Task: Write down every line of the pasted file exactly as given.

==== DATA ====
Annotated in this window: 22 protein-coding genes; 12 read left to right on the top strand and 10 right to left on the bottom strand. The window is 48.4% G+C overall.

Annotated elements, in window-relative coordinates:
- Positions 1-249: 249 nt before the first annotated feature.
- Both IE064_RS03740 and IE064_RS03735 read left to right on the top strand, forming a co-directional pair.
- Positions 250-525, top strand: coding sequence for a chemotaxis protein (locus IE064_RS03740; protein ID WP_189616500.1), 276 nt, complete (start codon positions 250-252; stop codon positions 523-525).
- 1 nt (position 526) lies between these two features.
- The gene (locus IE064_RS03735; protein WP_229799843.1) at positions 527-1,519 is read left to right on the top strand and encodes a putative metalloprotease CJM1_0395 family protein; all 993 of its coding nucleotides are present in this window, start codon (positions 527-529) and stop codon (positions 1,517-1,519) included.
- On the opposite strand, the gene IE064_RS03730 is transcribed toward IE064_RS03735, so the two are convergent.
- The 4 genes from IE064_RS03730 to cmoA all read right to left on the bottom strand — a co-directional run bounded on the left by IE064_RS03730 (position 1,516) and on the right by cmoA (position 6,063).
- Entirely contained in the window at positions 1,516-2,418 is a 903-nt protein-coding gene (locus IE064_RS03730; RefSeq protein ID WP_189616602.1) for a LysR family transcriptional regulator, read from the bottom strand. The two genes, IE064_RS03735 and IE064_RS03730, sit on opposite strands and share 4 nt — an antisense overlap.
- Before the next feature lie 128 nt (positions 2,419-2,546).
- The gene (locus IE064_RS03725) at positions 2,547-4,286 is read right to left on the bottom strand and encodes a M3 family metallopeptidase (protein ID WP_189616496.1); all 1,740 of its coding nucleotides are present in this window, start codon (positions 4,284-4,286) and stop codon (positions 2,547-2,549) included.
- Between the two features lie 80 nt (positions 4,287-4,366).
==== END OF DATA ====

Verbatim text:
Annotated in this window: 22 protein-coding genes; 12 read left to right on the top strand and 10 right to left on the bottom strand. The window is 48.4% G+C overall.

Annotated elements, in window-relative coordinates:
- Positions 1-249: 249 nt before the first annotated feature.
- Both IE064_RS03740 and IE064_RS03735 read left to right on the top strand, forming a co-directional pair.
- Positions 250-525, top strand: coding sequence for a chemotaxis protein (locus IE064_RS03740; protein ID WP_189616500.1), 276 nt, complete (start codon positions 250-252; stop codon positions 523-525).
- 1 nt (position 526) lies between these two features.
- The gene (locus IE064_RS03735; protein WP_229799843.1) at positions 527-1,519 is read left to right on the top strand and encodes a putative metalloprotease CJM1_0395 family protein; all 993 of its coding nucleotides are present in this window, start codon (positions 527-529) and stop codon (positions 1,517-1,519) included.
- On the opposite strand, the gene IE064_RS03730 is transcribed toward IE064_RS03735, so the two are convergent.
- The 4 genes from IE064_RS03730 to cmoA all read right to left on the bottom strand — a co-directional run bounded on the left by IE064_RS03730 (position 1,516) and on the right by cmoA (position 6,063).
- Entirely contained in the window at positions 1,516-2,418 is a 903-nt protein-coding gene (locus IE064_RS03730; RefSeq protein ID WP_189616602.1) for a LysR family transcriptional regulator, read from the bottom strand. The two genes, IE064_RS03735 and IE064_RS03730, sit on opposite strands and share 4 nt — an antisense overlap.
- Before the next feature lie 128 nt (positions 2,419-2,546).
- The gene (locus IE064_RS03725) at positions 2,547-4,286 is read right to left on the bottom strand and encodes a M3 family metallopeptidase (protein ID WP_189616496.1); all 1,740 of its coding nucleotides are present in this window, start codon (positions 4,284-4,286) and stop codon (positions 2,547-2,549) included.
- Between the two features lie 80 nt (positions 4,287-4,366).